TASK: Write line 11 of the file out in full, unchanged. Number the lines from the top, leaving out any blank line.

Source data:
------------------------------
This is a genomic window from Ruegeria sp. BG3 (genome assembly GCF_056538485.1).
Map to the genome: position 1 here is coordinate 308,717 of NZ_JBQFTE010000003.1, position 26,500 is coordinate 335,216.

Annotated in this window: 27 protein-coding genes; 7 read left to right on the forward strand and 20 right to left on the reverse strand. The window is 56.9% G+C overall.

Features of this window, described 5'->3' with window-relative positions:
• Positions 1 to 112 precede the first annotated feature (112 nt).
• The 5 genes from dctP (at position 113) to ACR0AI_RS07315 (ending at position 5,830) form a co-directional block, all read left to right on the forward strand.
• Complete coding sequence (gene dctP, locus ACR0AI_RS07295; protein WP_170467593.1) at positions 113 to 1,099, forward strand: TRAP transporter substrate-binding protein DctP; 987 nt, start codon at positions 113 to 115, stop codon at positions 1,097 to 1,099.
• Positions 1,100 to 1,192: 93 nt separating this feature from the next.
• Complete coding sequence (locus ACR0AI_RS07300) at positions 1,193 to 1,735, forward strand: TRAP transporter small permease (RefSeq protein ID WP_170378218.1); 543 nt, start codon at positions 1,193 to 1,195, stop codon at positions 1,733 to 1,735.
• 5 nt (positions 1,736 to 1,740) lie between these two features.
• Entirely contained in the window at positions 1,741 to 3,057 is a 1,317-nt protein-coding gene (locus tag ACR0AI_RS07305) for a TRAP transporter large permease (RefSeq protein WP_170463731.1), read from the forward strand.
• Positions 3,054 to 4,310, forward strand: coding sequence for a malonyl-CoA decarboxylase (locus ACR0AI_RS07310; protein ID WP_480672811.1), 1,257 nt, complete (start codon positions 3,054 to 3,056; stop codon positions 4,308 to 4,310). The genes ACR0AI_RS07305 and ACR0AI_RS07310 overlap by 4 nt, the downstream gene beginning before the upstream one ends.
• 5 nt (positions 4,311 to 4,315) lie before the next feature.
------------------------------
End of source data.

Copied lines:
• Entirely contained in the window at positions 1,741 to 3,057 is a 1,317-nt protein-coding gene (locus tag ACR0AI_RS07305) for a TRAP transporter large permease (RefSeq protein WP_170463731.1), read from the forward strand.